• ...following yours is trolling, "Why do gay people always have to advertise that they're gay?"

    Me, I had no idea either that Allman is gay. I guess he's the kind of professional that feels we should all be concentrating on what kind of code the other person writes rather than the gender that other person is dating.

  • by alienmole (15522) on Tuesday February 06, 2001 @06:47AM (#453000)
    You're speaking from the point of view of your religion. Does your God not teach tolerance? I was under the impression that she did.

    There are many religions in the world. The dominant ones are the ones that have historically been the most brutal, and the ones with the most viral marketing mechanisms, such as sending missionaries around the world to destroy native cultures wherever they may be found. Christianity, of course, is number one amongst these.

    If you claim that your particular interpretations of your god's commandments are the only correct ones, you are guilty of incredible hubris even within your own religion. You should consider the effect that might have on your alleged immortal soul.

    For the record, I don't do drugs, am not pagan or gay. You might judge me as irreverent, but what I really am is sick of the hypocrisy of those who use religion as a weapon against everything they happen not to like or be comfortable with. The things you're not comfortable with may make you sad to be a programmer, but your attitude makes me sad to be a human being.

  • by Anonymous Coward on Tuesday February 06, 2001 @06:05AM (#453004)
    Whoa... Eric Allman is gay? Wow, kinda nice to know that I'm not the only geek who dates the same gender, ya know?

    Many thanks for posting this, Slashdot!

  • I think you`ve got the wrong website.

    Try this one:

    http://www.satan2000.com/christians/whysuck.htm
  • Pulled it from Matthew Ridley's The Red Queen.
    It's got decent footnotes, and I'm sure he gives a source, but I'm not going to go digging.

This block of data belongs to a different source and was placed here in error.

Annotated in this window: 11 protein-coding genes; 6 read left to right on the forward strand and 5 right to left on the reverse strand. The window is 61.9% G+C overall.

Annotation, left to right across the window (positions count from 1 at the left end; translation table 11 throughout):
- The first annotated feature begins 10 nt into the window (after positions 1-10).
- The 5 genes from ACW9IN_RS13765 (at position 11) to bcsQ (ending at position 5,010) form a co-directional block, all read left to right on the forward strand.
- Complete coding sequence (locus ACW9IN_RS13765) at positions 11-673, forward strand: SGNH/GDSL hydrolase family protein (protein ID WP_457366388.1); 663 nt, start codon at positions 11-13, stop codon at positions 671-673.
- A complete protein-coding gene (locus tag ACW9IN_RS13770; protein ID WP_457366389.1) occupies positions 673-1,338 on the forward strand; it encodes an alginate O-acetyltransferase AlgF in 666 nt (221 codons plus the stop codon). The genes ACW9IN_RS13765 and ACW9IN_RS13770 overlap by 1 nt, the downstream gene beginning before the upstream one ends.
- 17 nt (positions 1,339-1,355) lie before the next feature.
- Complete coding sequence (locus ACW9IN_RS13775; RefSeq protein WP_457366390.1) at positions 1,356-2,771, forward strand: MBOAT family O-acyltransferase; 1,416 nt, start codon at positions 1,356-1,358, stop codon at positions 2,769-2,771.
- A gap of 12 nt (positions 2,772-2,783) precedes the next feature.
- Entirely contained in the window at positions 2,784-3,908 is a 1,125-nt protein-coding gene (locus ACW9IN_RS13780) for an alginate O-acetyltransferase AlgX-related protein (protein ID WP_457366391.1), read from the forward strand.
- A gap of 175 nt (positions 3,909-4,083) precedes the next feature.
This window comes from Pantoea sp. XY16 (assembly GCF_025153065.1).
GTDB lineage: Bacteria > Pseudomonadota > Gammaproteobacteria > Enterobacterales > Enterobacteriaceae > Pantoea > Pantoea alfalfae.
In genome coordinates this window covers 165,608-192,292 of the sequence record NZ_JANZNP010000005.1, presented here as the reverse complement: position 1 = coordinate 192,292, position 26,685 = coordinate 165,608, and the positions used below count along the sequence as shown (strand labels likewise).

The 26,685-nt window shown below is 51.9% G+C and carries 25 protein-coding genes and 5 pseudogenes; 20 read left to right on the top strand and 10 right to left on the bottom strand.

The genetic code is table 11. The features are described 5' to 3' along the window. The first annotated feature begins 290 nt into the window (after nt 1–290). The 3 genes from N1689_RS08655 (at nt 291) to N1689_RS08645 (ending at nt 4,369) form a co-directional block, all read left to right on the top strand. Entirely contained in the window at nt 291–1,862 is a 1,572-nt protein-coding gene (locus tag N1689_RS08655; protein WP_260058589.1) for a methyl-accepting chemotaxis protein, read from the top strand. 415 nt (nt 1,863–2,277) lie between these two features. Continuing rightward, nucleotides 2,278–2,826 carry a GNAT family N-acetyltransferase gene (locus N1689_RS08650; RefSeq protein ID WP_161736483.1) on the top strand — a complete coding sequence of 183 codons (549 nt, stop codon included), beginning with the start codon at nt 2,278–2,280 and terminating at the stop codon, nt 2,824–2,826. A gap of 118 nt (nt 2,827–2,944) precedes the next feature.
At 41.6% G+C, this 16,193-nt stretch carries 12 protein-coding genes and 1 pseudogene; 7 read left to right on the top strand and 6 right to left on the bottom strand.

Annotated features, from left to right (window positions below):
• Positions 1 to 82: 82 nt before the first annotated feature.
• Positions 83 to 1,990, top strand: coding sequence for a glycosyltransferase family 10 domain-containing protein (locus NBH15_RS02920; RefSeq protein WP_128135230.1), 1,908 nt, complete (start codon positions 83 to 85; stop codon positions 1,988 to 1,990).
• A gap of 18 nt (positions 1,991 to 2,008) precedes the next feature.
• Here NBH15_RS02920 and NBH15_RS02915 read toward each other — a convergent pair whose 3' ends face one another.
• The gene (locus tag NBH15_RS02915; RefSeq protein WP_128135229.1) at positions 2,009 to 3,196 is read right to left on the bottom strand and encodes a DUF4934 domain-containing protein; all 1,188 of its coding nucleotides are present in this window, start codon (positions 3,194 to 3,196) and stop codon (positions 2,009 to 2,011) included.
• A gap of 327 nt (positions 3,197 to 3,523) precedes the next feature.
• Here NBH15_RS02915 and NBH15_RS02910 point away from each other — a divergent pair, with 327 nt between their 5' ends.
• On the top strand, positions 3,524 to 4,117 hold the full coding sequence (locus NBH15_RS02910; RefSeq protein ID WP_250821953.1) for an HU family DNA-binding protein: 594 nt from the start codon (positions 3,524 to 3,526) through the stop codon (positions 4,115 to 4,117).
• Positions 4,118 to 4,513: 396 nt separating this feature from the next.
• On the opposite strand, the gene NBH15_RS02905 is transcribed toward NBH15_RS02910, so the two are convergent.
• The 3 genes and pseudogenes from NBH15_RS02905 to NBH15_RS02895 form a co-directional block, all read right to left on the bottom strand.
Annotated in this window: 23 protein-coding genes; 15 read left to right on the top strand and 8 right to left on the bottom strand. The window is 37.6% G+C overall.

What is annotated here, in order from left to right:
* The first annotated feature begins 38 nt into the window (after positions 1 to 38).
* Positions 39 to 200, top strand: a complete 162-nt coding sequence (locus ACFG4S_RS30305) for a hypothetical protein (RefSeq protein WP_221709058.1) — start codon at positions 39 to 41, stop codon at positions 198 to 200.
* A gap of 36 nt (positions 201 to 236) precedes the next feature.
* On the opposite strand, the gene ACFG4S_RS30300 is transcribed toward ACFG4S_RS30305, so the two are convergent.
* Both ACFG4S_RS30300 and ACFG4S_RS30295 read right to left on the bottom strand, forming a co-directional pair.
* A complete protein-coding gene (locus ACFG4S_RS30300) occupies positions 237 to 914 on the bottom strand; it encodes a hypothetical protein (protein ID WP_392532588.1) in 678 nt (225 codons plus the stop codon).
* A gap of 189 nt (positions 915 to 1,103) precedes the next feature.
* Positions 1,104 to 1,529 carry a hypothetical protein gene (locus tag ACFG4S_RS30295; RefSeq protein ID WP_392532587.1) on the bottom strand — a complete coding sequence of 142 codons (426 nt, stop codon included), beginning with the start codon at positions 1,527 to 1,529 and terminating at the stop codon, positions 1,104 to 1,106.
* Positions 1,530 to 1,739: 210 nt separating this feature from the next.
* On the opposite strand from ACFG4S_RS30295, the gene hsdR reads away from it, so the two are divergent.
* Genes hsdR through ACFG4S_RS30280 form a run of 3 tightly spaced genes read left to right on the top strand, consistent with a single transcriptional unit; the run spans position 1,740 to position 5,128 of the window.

--Shoeboy
  • by joenobody (72202) on Tuesday February 06, 2001 @07:12AM (#453033)
    Why do gay people always have to blatantly advertise the fact that they are gay?

    Hey, I've got nothing against straight people, as long as they act gay in public.

  • by Shoeboy (16224) on Tuesday February 06, 2001 @06:09AM (#453039) Homepage
    From Eric Allman:
    I got a counselor who said "as long as you hang out with straight men, you'll be falling in love with straight men -- go to the Berkeley Gay Mens' Raps.
    This does NOT mean that gay men with straight friends will fall in love with them. I know it reads that way on first glance, but I'm sure that's not what Eric meant. Rather, it means that if you are exclusively surrounding yourself with straight men, you'll fall in love with one because you won't have any other emotional outlet.
    As a practicing homosexual, I can assure you that I don't get attatched to straight boys - in fact, I'm more often attracted to somewhat butch lesbians than I am to straight boys.
    Other than that, it was a great article, and I'm delighted to see two such impressive gay role models in a front page /. story.
    --Shoeboy
  • On a funny note, the best way I ever came out to someone (other than posting to Slashdot ;-) was when a (straight) friend of mine and I were at dinner and he said, "well, Aaron, all the best sysadmins are fat, bearded and gay. So, I guess 2 out of 3 isn't bad." My reply was simply, "actually, that'd be 3."

    That is pretty funny. :-) I'd always heard that the Universal Indicator (chemistry in-joke) for system admins was: bearded, with glasses and suspenders. But I think that maybe the suspenders have gone out of style. (On gender/orientation, ~50% of the really good sysadmins I've worked with were women. (yes, 50% chance chromosomally, but that's in the general population, in the tech field it seems women are rarer).)


    --
    Fuck Censorship.
  • I have always thought that people can do more to benifit the world by raising children with values and by mentoring young people than by anything else.

    I am looking forward to the day (G-d willing) when I will be a parent. And can have the joy and stress that goes with it.
  • by peter303 (12292) on Tuesday February 06, 2001 @06:12AM (#453046)
    Alan Turing, one of the founders of computer science; The Stanford guy who wrote the prototype for XWindows and Motif; The founder of one of two top desktop publishing companies and so on ...
    A recent demographic study found a very high
    correlation of gay meccas with high tech centers.
    Is this not really true? Or something "in the air" in central California that puts a San Francisco and Silicon Valley next to each other?
    Some about the gay male mind that makes sense of digitals patterns more easily?
  • Certainly tolerance is relative. However, you didn't mention abortion in your list of "wickednesses" in your original message, so I'll postpone dealing with that until the end of this message.

    I could just as well say you are guilty of hubris in thinking that the only true religion is no religion, or relative religion, or agnosticism, or whatever.

    I don't claim to have knowledge of the only true religion. That's my point.